Blu-ray extras include a Q&A session with Ryan and archival clips.
FRANKENWEENIE (2012). In a staid American suburb, young Victor Frankenstein (voiced by Charlie Tahan) is devastated when his best friend in the world, his faithful dog Sparky, is struck and killed by an automobile. Nothing can lift him out of his gloom until his science teacher shows the class how electricity can temporarily reanimate a dead frog. Working from this idea, Victor manages to revive Sparky, a joyous reunion marred by the fear and stupidity of Victor’s neighbors. Tim Burton remade his own live-action short from 1984 as a stop-motion animation feature — since the original ran just 30 minutes, the challenge was in expanding the story to 90 minutes without making the new material feel like extraneous filler. Working from Burton’s original idea, scripter John August largely succeeds. The character of the science teacher, a bit player in the original, is given stature and presence: Looking like Vincent Price (Burton’s horror-film hero) and speaking in a thick European accent provided by Martin Landau, he’s the story’s most entertaining figure. The stop-motion animation looks especially crisp in the film’s black-and-white world, and it adds an extra degree of spookiness to the more eccentric supporting characters. But there’s nothing spooky about Sparky, the amiable canine who, even after being brought back from the grave, seeks only to play with — and love on — his owner. Dead or alive, he’s the beating heart at the center of this alternately amusing, alternately poignant but perpetually inventive work that nabbed a Best Animated Feature Oscar nomination.
Frankenweenie is available as a Disney Movie Club exclusive and comes with a glow-in-the-dark case. (Nonmembers still have the movie available to them through Disney’s 2012 Blu-ray edition.)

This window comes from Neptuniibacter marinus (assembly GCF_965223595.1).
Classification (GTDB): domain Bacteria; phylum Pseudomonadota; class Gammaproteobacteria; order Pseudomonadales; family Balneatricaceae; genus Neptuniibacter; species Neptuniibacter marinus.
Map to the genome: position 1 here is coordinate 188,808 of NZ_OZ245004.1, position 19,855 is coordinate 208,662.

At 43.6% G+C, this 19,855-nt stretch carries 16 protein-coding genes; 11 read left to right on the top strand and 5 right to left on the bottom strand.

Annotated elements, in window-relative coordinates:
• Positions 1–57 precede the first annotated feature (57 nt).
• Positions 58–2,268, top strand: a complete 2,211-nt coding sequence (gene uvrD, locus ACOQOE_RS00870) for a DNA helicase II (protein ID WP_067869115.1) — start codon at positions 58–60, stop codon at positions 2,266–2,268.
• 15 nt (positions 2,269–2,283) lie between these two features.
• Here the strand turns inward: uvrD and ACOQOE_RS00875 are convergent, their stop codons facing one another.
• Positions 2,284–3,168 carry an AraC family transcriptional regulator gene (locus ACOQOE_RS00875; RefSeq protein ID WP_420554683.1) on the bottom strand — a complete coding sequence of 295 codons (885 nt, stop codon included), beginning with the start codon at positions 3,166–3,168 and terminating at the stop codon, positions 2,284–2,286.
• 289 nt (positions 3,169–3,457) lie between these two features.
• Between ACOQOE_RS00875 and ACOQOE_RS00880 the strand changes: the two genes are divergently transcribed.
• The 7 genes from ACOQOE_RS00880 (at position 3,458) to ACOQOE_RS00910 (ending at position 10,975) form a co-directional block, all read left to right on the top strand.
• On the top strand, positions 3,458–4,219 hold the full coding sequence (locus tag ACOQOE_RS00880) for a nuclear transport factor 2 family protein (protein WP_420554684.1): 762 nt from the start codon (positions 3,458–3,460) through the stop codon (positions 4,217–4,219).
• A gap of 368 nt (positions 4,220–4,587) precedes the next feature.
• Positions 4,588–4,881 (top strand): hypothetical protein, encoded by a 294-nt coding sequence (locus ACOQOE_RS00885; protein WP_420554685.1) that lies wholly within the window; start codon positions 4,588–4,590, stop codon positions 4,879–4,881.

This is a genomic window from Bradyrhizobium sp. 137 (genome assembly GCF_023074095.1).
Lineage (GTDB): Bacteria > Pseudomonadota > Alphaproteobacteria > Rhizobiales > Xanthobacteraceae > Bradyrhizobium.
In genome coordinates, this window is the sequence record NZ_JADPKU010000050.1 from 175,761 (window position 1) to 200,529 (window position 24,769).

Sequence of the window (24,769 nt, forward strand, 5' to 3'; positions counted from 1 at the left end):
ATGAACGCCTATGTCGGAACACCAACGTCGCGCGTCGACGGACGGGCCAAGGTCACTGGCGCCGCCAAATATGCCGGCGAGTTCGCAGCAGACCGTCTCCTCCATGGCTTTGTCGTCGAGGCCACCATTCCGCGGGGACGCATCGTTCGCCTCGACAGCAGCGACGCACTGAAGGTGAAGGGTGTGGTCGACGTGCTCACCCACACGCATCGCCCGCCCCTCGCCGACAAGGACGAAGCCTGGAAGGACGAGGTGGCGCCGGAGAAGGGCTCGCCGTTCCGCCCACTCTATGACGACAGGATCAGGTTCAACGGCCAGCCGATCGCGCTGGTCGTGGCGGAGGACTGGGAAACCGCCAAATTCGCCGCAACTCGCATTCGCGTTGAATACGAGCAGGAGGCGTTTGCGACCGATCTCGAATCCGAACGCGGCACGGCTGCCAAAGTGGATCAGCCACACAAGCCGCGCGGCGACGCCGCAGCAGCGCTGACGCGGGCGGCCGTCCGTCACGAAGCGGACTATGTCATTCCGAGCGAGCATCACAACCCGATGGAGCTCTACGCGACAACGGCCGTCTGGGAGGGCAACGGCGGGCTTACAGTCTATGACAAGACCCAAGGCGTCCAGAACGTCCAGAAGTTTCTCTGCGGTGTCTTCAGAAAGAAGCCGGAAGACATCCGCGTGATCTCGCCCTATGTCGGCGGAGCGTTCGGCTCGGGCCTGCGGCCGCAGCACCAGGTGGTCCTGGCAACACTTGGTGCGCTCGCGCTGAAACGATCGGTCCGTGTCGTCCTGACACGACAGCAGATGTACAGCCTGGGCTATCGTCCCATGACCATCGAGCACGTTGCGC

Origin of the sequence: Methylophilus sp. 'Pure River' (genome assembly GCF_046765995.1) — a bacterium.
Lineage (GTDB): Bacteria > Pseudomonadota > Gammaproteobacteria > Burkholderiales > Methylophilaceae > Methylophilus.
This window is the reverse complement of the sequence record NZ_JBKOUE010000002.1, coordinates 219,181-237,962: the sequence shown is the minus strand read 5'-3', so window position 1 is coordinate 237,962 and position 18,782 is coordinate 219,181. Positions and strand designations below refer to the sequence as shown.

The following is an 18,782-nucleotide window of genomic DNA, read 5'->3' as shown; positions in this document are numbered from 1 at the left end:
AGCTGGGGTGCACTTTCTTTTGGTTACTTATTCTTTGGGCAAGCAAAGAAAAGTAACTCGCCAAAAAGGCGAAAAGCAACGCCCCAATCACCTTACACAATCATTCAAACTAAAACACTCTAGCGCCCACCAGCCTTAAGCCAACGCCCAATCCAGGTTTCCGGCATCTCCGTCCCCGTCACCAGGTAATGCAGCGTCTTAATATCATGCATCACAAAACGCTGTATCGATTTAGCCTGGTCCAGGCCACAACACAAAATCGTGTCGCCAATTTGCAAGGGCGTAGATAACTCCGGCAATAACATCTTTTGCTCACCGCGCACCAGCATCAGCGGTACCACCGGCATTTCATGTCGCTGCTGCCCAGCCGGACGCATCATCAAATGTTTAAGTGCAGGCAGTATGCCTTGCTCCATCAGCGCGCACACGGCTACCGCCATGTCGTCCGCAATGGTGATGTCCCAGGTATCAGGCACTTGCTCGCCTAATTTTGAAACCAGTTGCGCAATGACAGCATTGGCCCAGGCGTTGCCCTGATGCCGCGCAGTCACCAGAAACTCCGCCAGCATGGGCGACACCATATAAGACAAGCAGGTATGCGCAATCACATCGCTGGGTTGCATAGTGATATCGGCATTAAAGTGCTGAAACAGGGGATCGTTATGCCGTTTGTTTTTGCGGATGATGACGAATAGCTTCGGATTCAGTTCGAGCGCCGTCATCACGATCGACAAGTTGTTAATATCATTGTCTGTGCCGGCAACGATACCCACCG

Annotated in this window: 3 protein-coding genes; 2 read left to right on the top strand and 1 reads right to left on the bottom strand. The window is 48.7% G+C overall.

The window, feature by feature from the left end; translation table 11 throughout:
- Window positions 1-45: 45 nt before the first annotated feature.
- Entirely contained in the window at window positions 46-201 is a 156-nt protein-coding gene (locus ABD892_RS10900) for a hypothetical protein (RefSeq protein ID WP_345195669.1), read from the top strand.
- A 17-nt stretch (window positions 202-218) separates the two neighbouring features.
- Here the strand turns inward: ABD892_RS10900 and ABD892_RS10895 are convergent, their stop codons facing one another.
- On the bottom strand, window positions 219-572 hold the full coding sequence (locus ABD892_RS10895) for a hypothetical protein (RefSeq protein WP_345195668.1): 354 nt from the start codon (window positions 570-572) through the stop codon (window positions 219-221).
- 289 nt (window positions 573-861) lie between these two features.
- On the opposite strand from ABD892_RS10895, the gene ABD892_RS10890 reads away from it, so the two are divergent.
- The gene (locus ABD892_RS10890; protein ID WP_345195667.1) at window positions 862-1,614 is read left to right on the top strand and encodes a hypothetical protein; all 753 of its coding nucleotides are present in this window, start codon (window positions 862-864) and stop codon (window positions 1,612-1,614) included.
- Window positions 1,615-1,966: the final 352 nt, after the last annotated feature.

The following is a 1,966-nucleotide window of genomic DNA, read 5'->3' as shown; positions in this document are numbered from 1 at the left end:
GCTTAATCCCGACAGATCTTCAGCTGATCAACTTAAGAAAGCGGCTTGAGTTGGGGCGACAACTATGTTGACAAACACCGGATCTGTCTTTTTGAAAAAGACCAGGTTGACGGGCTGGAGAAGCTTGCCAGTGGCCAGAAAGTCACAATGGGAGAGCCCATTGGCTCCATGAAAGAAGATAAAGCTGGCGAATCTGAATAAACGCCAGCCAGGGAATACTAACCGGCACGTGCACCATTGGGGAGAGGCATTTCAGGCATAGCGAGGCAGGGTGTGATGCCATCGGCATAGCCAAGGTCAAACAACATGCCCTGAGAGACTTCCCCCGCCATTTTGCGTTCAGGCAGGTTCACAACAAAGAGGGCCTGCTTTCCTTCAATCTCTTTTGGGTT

PLATOON (1986). Writer-director Oliver Stone’s Platoon may not be the best Vietnam war film ever made — I still prefer both Coppola’s Apocalypse Now and Kubrick’s Full Metal Jacket by a healthy margin — but I wouldn’t care to argue with any veteran who states that it’s the most honest depiction of that insane skirmish. Stone, himself a decorated vet, channeled his experiences into the character of Chris (Charlie Sheen), an idealist who drops out of college and volunteers for combat duty in Nam. The tour of duty is arduous, exhausting and terrifying, yet the real battle Chris confronts is the one between the two sergeants vying for his loyalty: the hardened, hate-filled Barnes (Tom Berenger, imaginatively cast against type) and the heroic, humanistic Elias (Willem Dafoe, ditto). Stone’s dialogue often falls heavy on the ears — Chris’ voiceover narration particularly contains some genuine clunkers — but his ability to place us thick in the hostile jungle environment is extraordinary. The impressive cast contains a handful of rising stars, most notably Forest Whitaker and a 23-year-old Johnny Depp. Nominated for eight Academy Awards (including Best Supporting Actor bids for both Berenger and Dafoe), this won four: Best Picture, Best Director, Best Film Editing, and Best Sound.
Extras in the 4K UHD + Blu-ray set include audio commentary by Stone; audio commentary by military advisor Dale Dye (who after this enjoyed his own lengthy Hollywood career as an actor, appearing in Casualties of War, Mission: Impossible, Saving Private Ryan, and about 50 other movies); and deleted scenes.